As I approached my departure from parish ministry, people were curious. They asked me what I will do next. It seemed easiest to tell them that I was taking a couple of months’ sabbatical, a break from ministry before determining my next steps. I didn’t tell them that what I was feeling God calling me to a wilderness time, and I figured the next steps would emerge soon enough. The wilderness itself is the destination. One does not get a syllabus or agenda upon entering; openness and patience are the only tools I will be allowed to take with me.
In the past, I have learned that spiritual time in the wilderness functions in a variety of ways. It can be a time of learning to trust God, as in the book of Exodus. Paul mentions the time he had to be away from Jerusalem after his conversion (Gal 1.17-18). My guess is that he did as much unlearning as learning in that interlude. In the past I have developed new perspectives and deeper trust in God from times of darkness or spiritual solitude.
Wilderness itself seems unproductive at first glance, but it yields growth out of its barrenness if we have the courage to embrace it. With only ourselves for company, the inner landscape beckons, and we have time to uncover intriguing—or disturbing—parts of ourselves we never knew were there.
In such times familiar comforts and distractions are ineffective, if not altogether absent. We can see them for what they are, and unmask the urgency of their appeal. It occurs to me this time around that sustained time in the wilderness can force me to identify and seek those things that I need in order to survive. Was this at work in Jesus when he spent his forty days fasting and praying in the wild?
It is interesting that the first words out of Jesus’ mouth were, “One does not live by bread alone, but by every word that comes from the mouth of God,” quoting the exhortation to the people of God after the forty years of their own wilderness sojourn. Thus Jesus defines the distinction between his life—and his followers’ lives—and an existence focused on physical survival alone. True life, to him, has its source in God’s self-revelation to us.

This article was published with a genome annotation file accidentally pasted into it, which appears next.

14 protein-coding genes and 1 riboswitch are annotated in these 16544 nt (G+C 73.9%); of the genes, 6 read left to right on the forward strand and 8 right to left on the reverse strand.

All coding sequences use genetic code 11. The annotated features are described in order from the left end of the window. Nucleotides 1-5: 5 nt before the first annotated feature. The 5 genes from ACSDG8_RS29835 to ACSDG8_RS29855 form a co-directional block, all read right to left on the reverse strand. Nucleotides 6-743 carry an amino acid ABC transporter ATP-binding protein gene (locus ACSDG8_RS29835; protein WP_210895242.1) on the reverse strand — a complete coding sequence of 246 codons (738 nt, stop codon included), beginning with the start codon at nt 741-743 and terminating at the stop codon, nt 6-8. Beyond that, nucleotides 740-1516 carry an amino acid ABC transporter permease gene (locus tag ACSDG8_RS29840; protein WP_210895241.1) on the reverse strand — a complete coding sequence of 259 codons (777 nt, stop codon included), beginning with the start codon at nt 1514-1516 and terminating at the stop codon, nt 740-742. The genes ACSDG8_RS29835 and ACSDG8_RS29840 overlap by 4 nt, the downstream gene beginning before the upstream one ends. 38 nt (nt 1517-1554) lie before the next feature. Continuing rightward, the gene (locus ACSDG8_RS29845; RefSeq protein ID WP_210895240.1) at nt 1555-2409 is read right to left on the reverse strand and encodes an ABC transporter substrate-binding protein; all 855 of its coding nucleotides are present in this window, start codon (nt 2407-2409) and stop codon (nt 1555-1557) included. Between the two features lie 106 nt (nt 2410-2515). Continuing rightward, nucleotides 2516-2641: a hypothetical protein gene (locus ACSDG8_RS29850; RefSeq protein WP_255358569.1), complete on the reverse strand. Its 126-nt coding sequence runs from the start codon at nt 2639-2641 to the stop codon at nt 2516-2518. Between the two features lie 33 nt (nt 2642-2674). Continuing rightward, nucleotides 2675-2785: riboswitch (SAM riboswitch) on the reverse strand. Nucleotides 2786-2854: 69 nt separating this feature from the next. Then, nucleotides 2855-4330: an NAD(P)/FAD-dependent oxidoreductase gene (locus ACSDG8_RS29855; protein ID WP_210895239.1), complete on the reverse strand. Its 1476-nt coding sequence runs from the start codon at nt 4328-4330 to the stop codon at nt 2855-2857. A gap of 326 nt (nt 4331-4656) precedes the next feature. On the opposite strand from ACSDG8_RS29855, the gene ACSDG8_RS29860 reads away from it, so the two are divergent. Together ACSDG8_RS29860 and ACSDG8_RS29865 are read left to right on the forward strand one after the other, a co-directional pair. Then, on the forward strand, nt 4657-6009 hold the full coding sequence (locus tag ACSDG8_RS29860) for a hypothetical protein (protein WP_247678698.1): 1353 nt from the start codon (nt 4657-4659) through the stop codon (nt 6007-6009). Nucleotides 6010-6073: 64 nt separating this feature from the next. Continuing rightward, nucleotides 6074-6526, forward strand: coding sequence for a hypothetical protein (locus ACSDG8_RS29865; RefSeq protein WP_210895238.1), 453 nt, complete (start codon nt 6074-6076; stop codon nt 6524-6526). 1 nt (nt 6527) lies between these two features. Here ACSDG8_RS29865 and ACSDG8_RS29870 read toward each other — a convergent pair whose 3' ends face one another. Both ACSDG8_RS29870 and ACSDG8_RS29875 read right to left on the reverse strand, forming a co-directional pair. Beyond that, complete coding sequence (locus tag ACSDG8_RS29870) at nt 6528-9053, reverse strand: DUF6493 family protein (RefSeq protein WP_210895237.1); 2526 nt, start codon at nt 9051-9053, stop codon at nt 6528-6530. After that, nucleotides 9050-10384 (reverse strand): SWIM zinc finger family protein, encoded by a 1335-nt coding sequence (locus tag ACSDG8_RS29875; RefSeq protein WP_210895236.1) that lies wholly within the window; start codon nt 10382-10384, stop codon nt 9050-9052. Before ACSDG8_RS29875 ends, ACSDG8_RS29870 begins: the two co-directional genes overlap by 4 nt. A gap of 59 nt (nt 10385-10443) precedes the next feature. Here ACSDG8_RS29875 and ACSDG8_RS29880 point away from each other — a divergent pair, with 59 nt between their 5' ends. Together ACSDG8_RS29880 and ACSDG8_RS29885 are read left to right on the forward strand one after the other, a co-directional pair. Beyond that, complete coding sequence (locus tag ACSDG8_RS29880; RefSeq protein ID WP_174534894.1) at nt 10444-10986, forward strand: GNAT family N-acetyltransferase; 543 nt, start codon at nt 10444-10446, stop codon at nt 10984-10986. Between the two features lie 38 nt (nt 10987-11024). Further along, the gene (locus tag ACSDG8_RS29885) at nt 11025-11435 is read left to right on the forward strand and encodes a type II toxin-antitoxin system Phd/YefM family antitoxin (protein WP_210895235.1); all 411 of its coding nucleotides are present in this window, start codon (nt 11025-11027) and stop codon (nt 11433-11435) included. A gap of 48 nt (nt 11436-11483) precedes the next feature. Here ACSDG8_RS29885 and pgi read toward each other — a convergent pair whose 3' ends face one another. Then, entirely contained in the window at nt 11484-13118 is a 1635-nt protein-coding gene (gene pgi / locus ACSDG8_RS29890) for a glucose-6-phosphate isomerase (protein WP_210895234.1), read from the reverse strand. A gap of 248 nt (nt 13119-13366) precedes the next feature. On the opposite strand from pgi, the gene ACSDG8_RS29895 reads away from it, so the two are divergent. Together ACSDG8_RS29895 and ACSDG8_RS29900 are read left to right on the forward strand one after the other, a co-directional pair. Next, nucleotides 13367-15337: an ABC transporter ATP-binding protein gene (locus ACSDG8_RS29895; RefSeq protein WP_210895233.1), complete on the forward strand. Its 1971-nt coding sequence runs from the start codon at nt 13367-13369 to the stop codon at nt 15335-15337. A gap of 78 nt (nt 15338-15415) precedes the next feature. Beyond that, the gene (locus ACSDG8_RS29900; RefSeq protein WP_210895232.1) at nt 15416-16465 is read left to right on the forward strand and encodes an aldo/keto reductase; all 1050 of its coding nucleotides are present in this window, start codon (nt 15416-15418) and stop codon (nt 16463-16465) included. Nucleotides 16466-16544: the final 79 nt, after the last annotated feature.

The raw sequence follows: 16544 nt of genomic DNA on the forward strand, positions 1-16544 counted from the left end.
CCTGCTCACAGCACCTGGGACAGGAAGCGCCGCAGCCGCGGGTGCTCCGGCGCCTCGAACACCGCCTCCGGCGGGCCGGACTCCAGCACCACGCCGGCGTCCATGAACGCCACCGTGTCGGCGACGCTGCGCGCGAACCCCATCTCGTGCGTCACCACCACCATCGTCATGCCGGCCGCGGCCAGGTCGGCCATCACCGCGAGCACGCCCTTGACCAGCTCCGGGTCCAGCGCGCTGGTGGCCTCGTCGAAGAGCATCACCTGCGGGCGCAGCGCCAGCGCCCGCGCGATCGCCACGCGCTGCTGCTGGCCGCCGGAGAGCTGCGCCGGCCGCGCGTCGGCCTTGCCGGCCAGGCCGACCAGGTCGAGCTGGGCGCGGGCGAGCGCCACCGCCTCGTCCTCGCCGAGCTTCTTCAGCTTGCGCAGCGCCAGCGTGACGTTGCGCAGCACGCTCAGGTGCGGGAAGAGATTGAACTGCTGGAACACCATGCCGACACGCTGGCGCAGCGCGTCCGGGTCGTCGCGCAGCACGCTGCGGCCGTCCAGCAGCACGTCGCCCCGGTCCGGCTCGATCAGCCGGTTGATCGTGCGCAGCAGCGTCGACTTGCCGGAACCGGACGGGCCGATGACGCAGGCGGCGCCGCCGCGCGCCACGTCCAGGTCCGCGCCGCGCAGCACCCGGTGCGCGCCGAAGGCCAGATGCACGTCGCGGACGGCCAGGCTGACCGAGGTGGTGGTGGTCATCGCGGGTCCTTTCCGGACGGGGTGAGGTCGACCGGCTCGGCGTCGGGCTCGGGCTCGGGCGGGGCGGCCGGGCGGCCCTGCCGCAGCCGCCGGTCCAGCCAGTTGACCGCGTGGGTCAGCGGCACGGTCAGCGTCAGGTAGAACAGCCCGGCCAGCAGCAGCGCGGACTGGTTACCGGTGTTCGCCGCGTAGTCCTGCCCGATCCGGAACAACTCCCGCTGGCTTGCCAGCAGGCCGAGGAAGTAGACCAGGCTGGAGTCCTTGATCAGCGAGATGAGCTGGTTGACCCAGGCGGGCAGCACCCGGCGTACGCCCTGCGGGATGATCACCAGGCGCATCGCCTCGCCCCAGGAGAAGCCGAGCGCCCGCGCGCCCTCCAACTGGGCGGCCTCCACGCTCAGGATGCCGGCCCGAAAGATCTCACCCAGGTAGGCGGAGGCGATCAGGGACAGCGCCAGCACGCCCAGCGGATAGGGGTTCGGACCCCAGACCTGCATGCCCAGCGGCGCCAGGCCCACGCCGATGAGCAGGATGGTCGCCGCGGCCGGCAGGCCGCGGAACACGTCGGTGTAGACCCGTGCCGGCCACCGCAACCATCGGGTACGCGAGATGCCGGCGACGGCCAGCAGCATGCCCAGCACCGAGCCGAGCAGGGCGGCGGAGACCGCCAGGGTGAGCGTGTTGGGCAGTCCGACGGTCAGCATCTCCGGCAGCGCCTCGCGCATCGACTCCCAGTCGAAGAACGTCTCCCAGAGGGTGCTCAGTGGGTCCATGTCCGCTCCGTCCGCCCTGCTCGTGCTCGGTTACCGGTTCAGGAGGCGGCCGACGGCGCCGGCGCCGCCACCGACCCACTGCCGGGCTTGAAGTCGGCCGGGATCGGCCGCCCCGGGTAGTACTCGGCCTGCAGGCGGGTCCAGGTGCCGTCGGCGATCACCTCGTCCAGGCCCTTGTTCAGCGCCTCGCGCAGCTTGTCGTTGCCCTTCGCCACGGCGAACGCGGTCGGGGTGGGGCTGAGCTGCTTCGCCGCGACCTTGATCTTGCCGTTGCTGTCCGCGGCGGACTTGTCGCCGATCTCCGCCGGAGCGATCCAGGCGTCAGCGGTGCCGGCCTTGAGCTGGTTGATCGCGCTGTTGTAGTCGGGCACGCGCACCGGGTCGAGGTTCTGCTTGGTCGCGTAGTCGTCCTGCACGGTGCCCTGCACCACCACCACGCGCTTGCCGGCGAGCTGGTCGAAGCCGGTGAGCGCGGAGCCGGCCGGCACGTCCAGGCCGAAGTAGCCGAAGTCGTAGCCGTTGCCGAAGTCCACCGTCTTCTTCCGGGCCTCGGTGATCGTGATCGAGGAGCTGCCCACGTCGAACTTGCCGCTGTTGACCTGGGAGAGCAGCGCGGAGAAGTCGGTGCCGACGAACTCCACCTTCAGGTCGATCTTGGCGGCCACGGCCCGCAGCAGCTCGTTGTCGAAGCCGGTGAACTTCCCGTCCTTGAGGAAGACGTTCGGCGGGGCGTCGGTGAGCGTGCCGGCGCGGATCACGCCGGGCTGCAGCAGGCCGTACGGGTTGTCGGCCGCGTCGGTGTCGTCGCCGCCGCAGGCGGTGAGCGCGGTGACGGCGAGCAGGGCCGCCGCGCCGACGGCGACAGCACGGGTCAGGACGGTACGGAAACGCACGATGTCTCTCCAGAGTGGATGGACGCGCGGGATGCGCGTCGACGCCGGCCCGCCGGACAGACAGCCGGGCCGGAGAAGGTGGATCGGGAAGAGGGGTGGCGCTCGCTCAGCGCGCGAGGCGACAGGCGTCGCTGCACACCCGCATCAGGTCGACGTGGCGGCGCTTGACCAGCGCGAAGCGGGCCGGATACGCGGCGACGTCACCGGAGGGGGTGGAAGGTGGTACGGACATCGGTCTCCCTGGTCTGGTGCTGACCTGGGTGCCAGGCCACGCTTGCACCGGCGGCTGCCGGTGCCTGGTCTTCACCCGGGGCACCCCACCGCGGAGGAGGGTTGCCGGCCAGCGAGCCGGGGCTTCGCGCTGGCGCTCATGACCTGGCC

This begs an existential question about times in the wilderness: What is required for me to be fully alive? “Every word that comes from the mouth of God” covers a lot of spiritual territory. I wonder about any connection between Jesus’ desert orientation and the Beatitudes. Was Jesus describing the people who are most alive? The poor in spirit, those who mourn, are meek, hunger and thirst for righteousness, are merciful and pure in heart and lovers of peace, even those who suffer persecution for his sake—do they have the greatest capacity for awareness and love in the reign of God? (Matt 5.1-12) Did Jesus have these in mind when he denied the temptations to make bread, try base jumping, and claim his rights as sovereign?
The gospel text for Pentecost 3 has Jesus resurrecting the son of a widow in Nain (Luke 7:11-17). It seems to me that these stunning, life-creating miracles of Jesus are not highlighted as superlative to his other miracles in the gospels, at least until he raises Lazarus to life after three days in the tomb. I don’t think it is a stretch to infer that the saving work of Jesus is about more than restoring people to physical life or even good health. There is something about the abundant life in God that is richer and deeper than possessing a heartbeat. I imagine that many people who have been thrust to the brink of death and come back from it might have something to tell us about this.
I needed my own holistic rebirth a few years ago at a low time in my emotional and professional life. I was ground down by the responsibilities of parish ministry, so I went to Quiet Waters in Parker, Colorado for two weeks of therapy and retreat. It was a time of deep rest and evaluation of my habitual ways of functioning. One of the exercises during the second week was identifying my personal vision and values, as well as the specific ways those would be enacted moving forward. I was able to tease out my values such as transcendence, impact, and beauty. These are life-giving aspects of my humanity, and occasionally checking my attentiveness to them has indeed helped me appreciate the richness of life more fully than before.
I suppose my time in Colorado was not a wilderness, but a chance to interpret the wilderness I had been experiencing in ministry. I had felt alone and exhausted, unsure of who I was and wrestling with my call. It was only in retrospect that I could mine the gifts of that desperate time. I had expert assistance in finding my way back to health and joy. From my brokenness, a new energy—new life!—emerged.
The fallow time I am entering is intentional this time, and I am aware of many forces from both within and without that I need to fend off to protect it. Inner gremlins niggle, books tantalize, my smart phone vibrates in the next room. Gradually I will get better at dismissing them and allowing myself to sit with the question I pray God will help me answer. What do I need in order to be fully alive?